Wayne Harper, a Utah state senator and president of the Streamlined Sales Tax project’s governing board, told the Associated Taxpayers of Idaho conference this morning that the move in Congress to enable states to collect sales tax on online sales doesn’t mean a tax increase. “It’s being labeled as a tax increase, a new tax. It’s not,” he said. “It’s just a collection method for the states.” He noted that various states are planning for corresponding tax cuts if they get the opportunity to directly collect sales tax on online purchases; in Idaho, those taxes already are due and payable by law, but people are supposed to self-report them and pay them on their state income tax returns, which few do.
Harper said he sponsored a bill in Utah saying if that state gets to collect the taxes directly, it’ll put them all in a restricted account, and use them to reduce the state’s general sales tax, “so it’ll be revenue neutral.” Other states are planning income tax cuts; others are planning to use the increased revenue. Virginia already has put it into law that it’ll void an approved sales and fuel tax increase if it can begin collecting the tax on online sales. “It’s an issue and it’s an opportunity for each one of the states, to do what you want to do,” Harper said.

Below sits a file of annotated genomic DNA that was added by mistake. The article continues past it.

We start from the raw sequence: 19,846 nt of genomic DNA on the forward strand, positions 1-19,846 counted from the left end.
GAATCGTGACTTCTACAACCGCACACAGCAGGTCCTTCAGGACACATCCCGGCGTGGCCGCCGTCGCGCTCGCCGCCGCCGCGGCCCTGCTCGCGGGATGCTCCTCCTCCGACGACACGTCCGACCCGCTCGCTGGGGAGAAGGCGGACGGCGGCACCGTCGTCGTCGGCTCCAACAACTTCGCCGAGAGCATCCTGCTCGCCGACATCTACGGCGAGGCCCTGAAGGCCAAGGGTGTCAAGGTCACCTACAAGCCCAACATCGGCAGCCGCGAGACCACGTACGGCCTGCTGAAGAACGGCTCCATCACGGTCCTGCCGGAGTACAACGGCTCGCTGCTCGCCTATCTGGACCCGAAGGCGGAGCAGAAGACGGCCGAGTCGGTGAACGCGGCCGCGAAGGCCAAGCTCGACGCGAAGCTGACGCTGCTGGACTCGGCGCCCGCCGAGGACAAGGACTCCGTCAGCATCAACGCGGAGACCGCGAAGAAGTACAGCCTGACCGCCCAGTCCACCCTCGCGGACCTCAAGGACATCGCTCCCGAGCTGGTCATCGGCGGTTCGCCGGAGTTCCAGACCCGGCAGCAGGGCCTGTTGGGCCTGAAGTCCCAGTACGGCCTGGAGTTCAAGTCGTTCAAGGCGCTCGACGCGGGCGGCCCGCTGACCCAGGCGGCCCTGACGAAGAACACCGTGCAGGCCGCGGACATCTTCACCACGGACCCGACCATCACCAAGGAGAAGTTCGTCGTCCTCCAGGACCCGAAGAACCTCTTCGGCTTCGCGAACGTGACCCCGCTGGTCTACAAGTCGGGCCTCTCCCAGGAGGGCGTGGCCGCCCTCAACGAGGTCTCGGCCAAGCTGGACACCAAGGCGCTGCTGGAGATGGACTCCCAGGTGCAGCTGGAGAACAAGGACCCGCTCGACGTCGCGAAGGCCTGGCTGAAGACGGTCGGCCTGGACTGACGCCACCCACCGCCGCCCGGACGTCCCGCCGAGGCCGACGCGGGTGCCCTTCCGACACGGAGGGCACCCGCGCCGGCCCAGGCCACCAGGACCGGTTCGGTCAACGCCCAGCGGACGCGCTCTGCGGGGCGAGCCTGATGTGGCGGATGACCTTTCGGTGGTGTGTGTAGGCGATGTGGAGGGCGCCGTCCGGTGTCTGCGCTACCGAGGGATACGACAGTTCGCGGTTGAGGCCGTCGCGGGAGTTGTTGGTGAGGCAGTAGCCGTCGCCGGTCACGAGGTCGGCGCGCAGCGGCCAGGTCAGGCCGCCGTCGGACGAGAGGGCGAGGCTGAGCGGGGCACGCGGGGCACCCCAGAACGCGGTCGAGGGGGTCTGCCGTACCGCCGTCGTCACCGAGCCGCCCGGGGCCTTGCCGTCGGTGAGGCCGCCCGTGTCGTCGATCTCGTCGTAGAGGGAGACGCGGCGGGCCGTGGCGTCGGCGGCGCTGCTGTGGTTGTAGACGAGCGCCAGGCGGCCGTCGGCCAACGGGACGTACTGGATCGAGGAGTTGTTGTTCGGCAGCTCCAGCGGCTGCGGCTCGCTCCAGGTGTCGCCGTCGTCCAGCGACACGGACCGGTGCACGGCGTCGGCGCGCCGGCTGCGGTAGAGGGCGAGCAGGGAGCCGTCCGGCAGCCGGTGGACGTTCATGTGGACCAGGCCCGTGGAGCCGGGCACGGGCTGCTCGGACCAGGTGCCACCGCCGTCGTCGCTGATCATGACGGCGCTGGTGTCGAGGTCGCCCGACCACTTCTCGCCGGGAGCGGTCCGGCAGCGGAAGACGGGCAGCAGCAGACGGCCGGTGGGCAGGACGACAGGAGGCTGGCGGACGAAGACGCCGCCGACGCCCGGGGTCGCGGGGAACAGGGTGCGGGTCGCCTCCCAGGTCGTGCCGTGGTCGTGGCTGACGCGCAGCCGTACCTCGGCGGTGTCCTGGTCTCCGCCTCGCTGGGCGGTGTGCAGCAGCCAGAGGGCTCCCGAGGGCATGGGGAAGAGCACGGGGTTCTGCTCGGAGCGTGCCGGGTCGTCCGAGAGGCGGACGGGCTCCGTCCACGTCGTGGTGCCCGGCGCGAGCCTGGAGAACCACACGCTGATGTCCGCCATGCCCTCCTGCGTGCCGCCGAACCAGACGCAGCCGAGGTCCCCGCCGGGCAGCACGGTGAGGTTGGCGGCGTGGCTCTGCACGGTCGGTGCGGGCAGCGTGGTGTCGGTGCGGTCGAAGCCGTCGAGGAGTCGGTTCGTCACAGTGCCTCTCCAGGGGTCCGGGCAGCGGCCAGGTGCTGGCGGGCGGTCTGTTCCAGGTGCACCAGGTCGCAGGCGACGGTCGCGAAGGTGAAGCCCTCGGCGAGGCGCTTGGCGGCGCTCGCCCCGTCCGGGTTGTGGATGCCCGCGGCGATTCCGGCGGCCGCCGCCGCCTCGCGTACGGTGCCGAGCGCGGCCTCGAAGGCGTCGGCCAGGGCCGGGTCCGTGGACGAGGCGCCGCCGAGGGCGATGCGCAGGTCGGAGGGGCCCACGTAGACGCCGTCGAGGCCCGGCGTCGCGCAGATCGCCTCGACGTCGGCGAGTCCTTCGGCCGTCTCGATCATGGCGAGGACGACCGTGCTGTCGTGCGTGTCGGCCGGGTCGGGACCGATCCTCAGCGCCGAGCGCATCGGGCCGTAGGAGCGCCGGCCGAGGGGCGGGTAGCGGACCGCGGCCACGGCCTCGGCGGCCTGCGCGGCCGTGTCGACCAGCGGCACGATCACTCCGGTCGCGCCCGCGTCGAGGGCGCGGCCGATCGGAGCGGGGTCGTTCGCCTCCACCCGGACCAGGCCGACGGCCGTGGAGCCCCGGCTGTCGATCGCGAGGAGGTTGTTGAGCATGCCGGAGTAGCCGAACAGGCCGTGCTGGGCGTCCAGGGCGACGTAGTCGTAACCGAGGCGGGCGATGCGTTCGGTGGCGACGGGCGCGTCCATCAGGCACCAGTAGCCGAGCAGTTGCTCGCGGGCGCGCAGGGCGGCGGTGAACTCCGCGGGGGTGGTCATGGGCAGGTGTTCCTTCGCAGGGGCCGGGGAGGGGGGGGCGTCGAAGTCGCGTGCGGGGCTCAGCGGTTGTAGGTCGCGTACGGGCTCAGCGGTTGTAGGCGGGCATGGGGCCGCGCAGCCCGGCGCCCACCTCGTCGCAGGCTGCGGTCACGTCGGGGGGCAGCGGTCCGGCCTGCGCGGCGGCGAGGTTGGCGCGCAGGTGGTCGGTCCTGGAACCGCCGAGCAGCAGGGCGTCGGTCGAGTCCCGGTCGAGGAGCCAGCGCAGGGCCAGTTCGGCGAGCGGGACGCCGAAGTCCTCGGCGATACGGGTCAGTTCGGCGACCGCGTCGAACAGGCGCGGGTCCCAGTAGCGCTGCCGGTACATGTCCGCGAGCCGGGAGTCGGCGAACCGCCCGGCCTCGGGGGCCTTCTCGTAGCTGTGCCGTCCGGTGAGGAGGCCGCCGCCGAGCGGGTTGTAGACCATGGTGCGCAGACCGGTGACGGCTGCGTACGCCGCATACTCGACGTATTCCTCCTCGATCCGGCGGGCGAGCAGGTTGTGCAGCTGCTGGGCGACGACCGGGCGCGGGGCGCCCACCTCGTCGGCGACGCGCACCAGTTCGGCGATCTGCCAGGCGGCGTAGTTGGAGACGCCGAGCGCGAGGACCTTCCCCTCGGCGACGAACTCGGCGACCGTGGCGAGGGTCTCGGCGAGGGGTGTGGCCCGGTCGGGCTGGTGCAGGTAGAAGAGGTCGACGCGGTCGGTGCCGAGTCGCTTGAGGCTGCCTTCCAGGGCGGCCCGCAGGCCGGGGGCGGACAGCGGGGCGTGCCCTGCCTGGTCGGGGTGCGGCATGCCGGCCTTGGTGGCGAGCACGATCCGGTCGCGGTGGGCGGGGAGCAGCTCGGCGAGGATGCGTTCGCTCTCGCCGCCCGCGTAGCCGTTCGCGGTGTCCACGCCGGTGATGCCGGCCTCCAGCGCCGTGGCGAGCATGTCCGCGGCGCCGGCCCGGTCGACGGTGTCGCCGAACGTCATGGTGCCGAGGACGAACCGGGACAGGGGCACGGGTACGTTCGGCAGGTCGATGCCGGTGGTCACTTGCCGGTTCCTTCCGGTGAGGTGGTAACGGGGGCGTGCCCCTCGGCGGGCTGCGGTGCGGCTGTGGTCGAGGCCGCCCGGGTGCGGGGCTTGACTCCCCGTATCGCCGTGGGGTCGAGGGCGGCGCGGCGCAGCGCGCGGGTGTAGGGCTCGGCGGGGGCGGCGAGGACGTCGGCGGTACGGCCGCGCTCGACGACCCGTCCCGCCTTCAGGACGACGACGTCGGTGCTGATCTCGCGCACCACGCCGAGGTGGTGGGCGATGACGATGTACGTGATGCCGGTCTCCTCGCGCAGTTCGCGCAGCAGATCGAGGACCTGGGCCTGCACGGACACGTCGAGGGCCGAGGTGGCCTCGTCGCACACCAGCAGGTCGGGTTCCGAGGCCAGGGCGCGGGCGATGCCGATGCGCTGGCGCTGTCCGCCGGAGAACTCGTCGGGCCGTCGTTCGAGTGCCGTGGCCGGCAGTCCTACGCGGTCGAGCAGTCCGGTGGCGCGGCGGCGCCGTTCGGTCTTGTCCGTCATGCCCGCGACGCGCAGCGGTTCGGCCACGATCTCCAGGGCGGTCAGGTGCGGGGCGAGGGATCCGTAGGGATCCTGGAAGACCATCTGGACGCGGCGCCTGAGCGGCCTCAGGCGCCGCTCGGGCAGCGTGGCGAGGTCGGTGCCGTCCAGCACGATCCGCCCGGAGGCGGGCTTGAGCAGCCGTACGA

“I think there’s an equity situation there,” he said. “Right now, you’re requiring your local businesses to collect those sales taxes, but you’re not doing them on remote.” Harper said states that join the Streamlined Sales Tax project, which Idaho has thus far resisted doing, would be able to start collecting the taxes six months after the congressional bill becomes law. Without that step, he said, “I think that’s going to be much more challenging and onerous for you.”